“This is a delicate moment for Italy, culturally and economically. The easy thing for most young people to do is leave Italy. But we are proud to stay here and try to do something important for our country,” 25-year-old Laura Casarsa tells The Local.
Last week Italy’s national statistics agency, Istat, announced that the youth unemployment figure had jumped once again in June to 39.5 percent.
Such a shortage of jobs has prompted many people to leave, but Casarsa and three friends are instead taking an entrepreneurial approach to the crisis.
Together they created the Itinerant Art Museum (I AM), a transportable art project to tour Italy.
The initiative will showcase the work of young Italian and international artists, starting in the country’s central and northern regions.
The idea was developed as the group was studying for a masters in arts management and launched as an association last week.
Claudia Arriaga, 30, says the idea quickly developed from a university project to reality.
“We worked on the project in collaboration with a number of different art foundations and got in touch with a company in the UK that works on flexible structures,” Arriaga tells The Local.
The result is a white cube, which can be transformed into an interactive art centre and moved from place to place.
While the €40,000 bill for the cube structure alone would put many creatives off, the group instead set up a website for online donations. The aim is to fund the project through donations large or small.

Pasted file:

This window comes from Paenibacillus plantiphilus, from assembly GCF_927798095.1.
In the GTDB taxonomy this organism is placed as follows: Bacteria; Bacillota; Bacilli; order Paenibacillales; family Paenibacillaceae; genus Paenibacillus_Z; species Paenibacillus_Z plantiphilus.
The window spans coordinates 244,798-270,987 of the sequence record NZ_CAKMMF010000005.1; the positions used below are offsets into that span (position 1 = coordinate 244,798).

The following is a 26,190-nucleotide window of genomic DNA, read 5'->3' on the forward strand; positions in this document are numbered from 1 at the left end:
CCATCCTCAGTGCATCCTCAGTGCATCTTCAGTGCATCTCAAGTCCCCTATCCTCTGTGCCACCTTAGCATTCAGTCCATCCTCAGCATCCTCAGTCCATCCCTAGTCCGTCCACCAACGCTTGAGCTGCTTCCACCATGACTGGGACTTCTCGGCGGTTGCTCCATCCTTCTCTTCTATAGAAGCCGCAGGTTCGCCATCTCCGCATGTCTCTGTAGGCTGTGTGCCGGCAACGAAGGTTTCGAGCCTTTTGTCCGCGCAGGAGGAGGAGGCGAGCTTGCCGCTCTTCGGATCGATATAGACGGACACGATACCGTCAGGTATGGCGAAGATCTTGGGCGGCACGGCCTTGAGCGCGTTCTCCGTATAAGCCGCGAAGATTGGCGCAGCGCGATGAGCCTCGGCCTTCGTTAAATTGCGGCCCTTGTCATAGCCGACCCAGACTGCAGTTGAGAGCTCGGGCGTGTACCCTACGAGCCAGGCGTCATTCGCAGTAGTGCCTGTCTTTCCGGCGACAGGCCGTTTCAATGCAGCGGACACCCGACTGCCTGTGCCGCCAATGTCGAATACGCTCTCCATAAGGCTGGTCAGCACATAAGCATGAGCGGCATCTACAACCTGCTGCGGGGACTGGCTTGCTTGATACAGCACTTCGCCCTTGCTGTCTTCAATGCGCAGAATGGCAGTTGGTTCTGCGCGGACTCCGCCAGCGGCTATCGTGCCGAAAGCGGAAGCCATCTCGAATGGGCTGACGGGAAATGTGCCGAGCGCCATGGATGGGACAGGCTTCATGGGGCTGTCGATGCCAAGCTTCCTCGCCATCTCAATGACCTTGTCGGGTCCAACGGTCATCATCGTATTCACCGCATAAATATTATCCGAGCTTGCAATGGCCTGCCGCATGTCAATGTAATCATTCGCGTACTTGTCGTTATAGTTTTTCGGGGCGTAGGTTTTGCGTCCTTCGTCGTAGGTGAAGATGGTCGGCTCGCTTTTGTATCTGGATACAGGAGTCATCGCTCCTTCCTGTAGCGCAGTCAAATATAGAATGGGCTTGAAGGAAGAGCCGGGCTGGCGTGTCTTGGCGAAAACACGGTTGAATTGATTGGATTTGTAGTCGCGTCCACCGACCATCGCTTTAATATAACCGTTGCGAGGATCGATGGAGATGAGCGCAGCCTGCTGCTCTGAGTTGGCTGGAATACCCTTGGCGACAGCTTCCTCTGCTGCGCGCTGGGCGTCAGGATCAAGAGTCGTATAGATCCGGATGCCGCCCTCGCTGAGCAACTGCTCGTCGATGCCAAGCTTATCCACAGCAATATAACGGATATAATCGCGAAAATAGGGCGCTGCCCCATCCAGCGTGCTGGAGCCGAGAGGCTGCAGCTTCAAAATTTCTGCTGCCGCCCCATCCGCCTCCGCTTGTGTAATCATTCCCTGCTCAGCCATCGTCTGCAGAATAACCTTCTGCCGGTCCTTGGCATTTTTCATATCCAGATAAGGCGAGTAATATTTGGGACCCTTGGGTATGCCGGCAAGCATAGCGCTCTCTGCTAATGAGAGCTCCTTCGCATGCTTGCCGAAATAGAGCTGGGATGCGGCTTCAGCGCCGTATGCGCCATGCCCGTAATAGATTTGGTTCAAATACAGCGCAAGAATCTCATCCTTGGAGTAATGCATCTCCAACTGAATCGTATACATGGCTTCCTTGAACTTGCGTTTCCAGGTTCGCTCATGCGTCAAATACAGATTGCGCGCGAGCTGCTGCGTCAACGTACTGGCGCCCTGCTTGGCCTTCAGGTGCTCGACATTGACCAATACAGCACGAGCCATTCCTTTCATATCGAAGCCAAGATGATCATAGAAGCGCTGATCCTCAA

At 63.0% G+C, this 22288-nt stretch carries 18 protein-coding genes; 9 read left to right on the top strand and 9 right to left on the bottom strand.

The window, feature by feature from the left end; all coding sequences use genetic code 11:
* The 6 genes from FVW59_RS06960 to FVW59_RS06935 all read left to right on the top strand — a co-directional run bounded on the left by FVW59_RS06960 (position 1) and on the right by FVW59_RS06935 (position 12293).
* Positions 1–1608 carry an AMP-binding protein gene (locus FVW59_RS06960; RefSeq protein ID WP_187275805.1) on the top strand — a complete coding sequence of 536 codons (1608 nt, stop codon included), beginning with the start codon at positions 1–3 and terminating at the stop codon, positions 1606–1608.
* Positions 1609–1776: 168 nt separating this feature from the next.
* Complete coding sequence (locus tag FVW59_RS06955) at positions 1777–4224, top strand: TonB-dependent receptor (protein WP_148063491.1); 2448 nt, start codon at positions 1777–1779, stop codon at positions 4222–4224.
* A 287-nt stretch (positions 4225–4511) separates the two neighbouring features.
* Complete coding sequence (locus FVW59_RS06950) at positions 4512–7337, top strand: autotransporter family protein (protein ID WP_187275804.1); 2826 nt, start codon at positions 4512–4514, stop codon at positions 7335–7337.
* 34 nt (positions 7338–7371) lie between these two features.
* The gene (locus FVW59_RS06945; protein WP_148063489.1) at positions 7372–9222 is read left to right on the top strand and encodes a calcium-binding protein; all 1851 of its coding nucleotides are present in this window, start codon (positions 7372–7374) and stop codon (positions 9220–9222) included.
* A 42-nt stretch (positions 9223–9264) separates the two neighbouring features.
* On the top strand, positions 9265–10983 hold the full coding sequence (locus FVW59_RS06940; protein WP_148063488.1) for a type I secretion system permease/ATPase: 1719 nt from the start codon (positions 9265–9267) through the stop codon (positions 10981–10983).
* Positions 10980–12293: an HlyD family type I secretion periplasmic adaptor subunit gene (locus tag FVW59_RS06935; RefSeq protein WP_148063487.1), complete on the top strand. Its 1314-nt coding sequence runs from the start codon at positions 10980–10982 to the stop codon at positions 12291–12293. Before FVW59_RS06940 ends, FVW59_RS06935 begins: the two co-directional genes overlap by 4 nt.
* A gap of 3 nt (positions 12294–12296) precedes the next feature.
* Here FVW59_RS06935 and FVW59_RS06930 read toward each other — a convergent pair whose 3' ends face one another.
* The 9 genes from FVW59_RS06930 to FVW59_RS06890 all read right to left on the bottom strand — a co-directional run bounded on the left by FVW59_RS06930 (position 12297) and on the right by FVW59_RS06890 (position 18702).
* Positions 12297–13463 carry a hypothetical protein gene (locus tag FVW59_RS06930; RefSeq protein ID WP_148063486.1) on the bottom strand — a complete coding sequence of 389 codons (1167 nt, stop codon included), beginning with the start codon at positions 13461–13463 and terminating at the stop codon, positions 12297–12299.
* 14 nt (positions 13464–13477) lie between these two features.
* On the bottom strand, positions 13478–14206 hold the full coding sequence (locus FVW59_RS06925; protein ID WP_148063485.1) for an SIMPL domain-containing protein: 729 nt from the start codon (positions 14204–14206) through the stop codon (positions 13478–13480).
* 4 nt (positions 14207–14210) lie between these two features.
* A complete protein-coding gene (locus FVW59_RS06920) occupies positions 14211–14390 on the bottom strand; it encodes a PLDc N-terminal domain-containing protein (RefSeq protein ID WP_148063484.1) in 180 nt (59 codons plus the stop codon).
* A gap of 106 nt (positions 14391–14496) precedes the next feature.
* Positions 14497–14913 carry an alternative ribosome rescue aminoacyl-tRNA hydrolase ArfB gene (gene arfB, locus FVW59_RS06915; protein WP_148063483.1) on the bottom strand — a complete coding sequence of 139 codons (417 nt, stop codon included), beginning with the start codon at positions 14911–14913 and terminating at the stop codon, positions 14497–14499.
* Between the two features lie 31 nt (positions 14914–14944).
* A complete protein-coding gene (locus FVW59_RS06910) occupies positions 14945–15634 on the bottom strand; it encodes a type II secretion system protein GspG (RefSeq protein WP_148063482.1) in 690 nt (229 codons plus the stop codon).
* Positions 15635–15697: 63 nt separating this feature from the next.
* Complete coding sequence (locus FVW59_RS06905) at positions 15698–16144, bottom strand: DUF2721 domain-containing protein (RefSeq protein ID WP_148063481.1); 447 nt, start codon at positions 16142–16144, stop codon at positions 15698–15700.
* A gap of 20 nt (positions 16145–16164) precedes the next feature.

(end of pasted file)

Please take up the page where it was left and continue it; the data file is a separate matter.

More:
The team will not make its millions from I AM – their business model is non-profit – but the group aims to prove that it is possible to balance the books in Italy. This is something of a struggle in the country that goes right to the top; the government is currently trying to make up a €4 billion budget shortfall from scrapping a property tax.
While Prime Minister Enrico Letta has pushed for job creation to tackle the growing youth unemployment crisis, those behind I AM believe Italians are more likely to succeed through their own initiatives.
Arriaga says that despite the tough competition there are a lot of opportunities if people take an entrepreneurial approach. In the art world or elsewhere, this means analysing the market and pinpointing where improvements can be made.
For I AM curator Lucia Pedrana, 27, a dose of determination is also vital. “The only way you can have space in the art world is to create your own project and work for it,” she says.
Such an approach can also be taken by other young Italians trying to succeed in other industries in the crisis-wracked country, says Pedrana: “I AM can show people that if you have a good idea and if you believe in it, then you can do it.”